The First Circuit has “characterized the appropriate level of review by District Courts as ‘involved oversight, ' a standard which ‘falls somewhere between the highly deferential clear-error standard and the non-deferential de novo standard.” S. Kingstown Sch. Comm. v. Joanna S., 773 F.3d 344, 349 (1st Cir. 2014) (quoting Sebastian M. v. King Philip Reg'l Sch. Dist., 685 F.3d 79, 84 (1st Cir. 2012)). Cross-motions for summary judgment are “‘simply a vehicle' for providing review of the underlying administrative ruling.” Id. (quoting Sebastian M., 685 F.3d at 85). Thus, the typical summary judgment standard requiring the Court to “consider the facts in the light most favorable to the non-moving party” is disregarded, and “‘[t]he party challenging the outcome of the . . . administrative decision bears the burden of proof.'” Bristol Warren Reg'l Sch. Comm. v. R.I. Dep't of Educ., 253 F.Supp.2d 236, 240 (D.R.I. 2003) (quoting Heather S. v. State of Wis., 125 F.3d 1045, 1052 (7th Cir. 1997) (brackets in original)). Applying this standard of review, Magistrate Judge Sullivan undertook a thorough, well-reasoned analysis of each claim.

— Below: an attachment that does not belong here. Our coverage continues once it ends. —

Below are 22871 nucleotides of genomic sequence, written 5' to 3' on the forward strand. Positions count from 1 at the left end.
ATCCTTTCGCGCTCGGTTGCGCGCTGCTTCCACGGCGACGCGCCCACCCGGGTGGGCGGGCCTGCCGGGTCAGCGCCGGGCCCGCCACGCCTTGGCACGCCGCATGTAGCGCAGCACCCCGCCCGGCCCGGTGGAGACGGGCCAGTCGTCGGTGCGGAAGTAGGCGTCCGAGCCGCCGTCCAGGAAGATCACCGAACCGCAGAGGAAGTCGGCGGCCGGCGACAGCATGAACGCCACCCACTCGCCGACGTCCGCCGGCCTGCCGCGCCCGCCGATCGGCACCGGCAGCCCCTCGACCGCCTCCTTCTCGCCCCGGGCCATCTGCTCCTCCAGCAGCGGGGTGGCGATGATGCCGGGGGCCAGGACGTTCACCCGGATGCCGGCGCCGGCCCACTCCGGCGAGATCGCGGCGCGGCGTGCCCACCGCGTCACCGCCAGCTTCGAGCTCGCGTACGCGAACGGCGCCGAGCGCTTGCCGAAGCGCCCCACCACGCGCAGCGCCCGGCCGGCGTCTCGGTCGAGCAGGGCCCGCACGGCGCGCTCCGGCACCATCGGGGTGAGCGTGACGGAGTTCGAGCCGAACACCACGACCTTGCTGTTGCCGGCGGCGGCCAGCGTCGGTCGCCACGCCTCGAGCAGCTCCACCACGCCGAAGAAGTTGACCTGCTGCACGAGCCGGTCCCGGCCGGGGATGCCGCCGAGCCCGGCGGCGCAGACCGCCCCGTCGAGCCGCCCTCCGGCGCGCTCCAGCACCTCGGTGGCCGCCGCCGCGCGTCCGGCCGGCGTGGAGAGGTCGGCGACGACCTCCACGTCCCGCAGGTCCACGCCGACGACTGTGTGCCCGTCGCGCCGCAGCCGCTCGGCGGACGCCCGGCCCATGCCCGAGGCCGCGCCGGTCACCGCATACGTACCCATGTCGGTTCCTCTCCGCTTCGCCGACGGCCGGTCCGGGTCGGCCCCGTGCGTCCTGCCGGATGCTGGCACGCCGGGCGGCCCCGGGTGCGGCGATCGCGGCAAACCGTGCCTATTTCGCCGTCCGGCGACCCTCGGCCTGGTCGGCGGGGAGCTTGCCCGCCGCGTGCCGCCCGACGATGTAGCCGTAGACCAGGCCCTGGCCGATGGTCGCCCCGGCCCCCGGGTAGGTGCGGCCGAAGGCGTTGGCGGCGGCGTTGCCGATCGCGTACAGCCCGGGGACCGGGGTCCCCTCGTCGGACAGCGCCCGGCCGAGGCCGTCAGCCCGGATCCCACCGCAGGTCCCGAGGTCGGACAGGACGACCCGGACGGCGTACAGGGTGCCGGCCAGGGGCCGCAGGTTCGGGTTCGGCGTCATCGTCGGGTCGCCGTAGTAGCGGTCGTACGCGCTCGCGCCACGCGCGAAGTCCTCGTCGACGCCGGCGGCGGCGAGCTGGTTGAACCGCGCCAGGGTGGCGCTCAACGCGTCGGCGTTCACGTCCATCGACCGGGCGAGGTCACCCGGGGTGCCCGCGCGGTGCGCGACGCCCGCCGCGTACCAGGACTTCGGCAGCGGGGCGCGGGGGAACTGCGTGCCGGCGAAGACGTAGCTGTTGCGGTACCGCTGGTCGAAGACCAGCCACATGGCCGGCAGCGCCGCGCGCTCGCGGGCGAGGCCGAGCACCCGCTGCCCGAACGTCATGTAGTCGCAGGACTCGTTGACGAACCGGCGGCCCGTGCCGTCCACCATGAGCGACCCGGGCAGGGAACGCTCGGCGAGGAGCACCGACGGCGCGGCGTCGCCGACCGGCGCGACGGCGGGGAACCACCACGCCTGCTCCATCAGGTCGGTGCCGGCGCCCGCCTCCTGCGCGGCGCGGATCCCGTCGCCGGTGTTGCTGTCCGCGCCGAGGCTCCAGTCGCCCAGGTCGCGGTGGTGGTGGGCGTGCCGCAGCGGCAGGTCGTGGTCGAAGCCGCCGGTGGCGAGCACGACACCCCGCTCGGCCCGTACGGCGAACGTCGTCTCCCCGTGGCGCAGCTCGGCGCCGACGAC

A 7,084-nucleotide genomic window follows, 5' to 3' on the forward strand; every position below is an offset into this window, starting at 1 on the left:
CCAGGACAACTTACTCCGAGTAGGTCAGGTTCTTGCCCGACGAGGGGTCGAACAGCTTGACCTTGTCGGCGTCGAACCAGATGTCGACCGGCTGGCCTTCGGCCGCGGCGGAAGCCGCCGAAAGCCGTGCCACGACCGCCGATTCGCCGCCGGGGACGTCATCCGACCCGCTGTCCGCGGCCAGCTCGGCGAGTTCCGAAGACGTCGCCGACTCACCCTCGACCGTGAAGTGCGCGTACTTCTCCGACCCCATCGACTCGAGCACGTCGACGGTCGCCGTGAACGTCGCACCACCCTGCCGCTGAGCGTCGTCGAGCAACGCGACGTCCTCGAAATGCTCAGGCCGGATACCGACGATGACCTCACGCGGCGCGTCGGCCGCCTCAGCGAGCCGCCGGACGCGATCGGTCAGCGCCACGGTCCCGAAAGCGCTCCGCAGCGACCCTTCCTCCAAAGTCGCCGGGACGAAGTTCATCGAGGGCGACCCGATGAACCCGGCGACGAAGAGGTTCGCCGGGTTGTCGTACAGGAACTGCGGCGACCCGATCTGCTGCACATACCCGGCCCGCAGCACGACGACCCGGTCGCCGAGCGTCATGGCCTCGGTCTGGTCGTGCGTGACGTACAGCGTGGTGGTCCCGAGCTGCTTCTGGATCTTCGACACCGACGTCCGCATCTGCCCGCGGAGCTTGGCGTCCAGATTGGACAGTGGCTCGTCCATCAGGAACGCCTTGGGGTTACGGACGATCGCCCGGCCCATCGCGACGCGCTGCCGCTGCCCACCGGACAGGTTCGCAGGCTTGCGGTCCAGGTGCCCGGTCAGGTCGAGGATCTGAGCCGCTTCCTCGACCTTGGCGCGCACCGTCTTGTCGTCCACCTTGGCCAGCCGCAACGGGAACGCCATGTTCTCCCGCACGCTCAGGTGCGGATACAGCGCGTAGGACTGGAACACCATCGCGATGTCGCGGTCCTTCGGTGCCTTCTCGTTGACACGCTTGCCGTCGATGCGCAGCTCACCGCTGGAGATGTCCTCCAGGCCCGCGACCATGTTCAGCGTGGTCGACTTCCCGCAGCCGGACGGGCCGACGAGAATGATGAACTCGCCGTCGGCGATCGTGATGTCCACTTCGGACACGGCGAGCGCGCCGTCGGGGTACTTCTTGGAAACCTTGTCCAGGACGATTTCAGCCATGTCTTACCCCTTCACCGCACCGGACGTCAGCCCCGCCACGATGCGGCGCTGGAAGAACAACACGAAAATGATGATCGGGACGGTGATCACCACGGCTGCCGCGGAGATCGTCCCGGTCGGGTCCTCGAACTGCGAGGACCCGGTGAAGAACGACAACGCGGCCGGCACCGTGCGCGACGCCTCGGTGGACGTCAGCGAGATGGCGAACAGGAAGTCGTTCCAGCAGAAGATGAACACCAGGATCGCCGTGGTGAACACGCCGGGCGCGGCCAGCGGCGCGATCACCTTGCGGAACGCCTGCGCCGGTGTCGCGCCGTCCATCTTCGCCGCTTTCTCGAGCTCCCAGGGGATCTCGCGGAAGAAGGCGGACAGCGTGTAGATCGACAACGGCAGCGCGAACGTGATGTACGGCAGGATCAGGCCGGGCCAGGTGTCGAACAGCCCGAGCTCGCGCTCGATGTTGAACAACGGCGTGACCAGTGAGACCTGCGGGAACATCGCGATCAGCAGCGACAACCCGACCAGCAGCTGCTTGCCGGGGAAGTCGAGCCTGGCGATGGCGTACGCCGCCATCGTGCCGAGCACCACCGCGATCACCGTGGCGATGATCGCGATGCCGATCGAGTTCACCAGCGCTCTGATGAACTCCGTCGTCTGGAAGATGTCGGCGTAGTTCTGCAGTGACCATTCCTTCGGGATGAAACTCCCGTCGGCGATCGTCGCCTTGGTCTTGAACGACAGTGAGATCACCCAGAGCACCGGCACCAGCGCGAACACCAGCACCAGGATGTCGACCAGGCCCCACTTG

III. Discussion

         The R&R found that the administrative hearing officer properly concluded that P.J. received an IDEA-compliant FAPE during the 2012-2013 and 2013-2014 school years. (R&R 90.) In addition, the R&R found that P.J.'s 2014-2015 private-school placement was not an IDEA-appropriate placement (id.) and, accordingly, that the Parent was not entitled to tuition reimbursement (see id. at 79). The R&R also concluded that the Parent's unexhausted claim for payment of P.J.'s special-education services at the private-school placement pursuant to R.I. Gen. Laws § 16-24-1(c) should be dismissed without prejudice. (Id. at 83-86, 91.) Finally, the R&R determined that neither party was entitled to an award of attorney's fees at this time. (Id. at 90-91.)